On the earnings call last night Applied Materials also shared that it now sees demand for its Display business even stronger than it last forecast, which called for 30% growth year over year. What I found more compelling, however, was that based on the investments being made in the display industry today Applied sees roughly half — 50% — of all smartphone screens being organic light emitting diode displays by 2020. That is far stronger than the IHS forecast that called for organic light emitting diode displays to account for 40% of all smartphone screens by 2022.

With the outlook for this display technology expanding more rapidly than expected in smartphones, plus ramping in the use of OLEDs in other markets (TVs, automotive lighting, general illumination), the outlook for Universal’s chemicals and high margin licensing business looks even brighter. This, in turn, has us once again boosting our Universal Display price target to $225 from $200.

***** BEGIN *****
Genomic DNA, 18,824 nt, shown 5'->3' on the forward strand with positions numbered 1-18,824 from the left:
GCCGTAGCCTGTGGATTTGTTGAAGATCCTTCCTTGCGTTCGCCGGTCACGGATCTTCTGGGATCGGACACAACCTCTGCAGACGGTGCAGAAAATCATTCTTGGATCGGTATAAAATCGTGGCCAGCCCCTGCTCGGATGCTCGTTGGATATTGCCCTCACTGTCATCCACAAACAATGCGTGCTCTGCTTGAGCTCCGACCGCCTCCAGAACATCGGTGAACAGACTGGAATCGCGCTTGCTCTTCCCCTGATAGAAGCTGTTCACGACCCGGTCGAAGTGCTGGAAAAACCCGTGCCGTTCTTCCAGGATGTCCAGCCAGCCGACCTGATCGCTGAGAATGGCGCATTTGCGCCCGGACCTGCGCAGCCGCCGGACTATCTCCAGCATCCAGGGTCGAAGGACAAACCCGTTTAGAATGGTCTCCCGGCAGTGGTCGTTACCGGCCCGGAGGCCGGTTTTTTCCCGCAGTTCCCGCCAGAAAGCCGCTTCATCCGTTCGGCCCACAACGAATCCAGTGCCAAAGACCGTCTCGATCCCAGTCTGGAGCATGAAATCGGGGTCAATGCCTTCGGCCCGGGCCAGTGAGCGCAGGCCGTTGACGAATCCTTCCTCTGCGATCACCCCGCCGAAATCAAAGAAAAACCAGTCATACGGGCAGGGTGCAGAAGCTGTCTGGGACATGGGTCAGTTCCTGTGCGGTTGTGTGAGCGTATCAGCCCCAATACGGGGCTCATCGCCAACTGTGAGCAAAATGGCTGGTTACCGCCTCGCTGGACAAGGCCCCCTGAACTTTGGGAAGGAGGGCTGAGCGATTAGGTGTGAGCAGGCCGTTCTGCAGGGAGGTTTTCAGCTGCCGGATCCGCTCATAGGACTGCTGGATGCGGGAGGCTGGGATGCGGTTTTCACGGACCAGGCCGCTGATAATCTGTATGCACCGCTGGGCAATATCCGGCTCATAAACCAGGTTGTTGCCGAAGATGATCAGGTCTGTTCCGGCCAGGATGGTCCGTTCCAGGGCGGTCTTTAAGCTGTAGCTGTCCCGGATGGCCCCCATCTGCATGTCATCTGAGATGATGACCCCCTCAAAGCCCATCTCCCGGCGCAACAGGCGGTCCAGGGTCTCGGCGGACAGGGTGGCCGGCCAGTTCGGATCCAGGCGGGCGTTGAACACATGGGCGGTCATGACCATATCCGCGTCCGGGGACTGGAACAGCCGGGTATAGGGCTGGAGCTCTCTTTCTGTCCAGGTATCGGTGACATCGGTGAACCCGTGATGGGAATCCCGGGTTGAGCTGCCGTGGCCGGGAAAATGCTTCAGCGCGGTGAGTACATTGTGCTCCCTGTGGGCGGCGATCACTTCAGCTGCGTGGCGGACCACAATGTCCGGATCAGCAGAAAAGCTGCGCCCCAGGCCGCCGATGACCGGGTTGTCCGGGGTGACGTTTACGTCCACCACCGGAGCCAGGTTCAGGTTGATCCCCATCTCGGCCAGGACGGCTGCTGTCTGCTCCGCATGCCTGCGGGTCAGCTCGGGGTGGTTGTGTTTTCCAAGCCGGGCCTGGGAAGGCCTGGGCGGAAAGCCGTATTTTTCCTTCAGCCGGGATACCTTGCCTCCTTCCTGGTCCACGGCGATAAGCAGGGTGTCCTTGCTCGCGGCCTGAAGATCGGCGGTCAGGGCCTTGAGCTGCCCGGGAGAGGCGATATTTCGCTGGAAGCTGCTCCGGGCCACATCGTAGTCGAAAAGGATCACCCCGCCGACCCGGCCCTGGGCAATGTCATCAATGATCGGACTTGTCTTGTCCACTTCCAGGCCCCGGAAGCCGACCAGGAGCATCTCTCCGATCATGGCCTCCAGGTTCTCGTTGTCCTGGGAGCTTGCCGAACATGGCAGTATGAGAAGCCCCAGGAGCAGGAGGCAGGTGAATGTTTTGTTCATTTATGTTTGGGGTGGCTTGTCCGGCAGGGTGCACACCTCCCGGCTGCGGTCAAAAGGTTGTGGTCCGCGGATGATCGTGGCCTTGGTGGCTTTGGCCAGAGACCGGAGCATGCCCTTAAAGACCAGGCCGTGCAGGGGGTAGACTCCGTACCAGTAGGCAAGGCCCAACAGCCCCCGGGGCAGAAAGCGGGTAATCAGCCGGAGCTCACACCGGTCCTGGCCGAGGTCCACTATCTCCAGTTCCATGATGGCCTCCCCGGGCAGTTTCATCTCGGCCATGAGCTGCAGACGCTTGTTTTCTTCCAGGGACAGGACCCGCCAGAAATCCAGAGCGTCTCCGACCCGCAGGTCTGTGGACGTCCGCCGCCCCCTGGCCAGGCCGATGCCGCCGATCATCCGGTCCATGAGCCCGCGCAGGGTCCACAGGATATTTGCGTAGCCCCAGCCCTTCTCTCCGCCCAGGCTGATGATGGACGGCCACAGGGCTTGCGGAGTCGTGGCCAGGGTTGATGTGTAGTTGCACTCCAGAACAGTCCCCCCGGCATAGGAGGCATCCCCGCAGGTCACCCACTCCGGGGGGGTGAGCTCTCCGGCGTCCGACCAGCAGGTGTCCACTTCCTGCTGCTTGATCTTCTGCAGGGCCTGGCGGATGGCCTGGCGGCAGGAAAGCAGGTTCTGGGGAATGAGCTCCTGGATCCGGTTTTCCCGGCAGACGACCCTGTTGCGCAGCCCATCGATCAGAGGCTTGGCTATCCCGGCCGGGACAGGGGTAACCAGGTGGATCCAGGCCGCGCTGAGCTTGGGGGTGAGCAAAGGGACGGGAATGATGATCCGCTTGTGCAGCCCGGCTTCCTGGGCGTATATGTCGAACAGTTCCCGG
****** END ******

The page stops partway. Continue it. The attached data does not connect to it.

• We are boosting our Universal Display (OLED) price target to $225 from $200, which keeps our Buy rating intact.
Why we’re nonplussed on Apple even if the iPhone X is Awesome

Why we’re nonplussed on Apple even if the iPhone X is Awesome

While we too are interested in what Apple (AAPL) will be unveiling tomorrow, we’re not in the camp that expects the company to deliver a “shock and awe” presentation as it showcases its latest and potentially greatest iPhone model. Make no mistake, Apple’s iPhone business is impressive given its market share, margins, and cash flow generation, and it’s a device that many of us, including us here at Tematica, could not live without. The issue is the iPhone appears to be an increasingly iterative one in a market that is plagued by slowing growth and reliant on the upgrade cycle.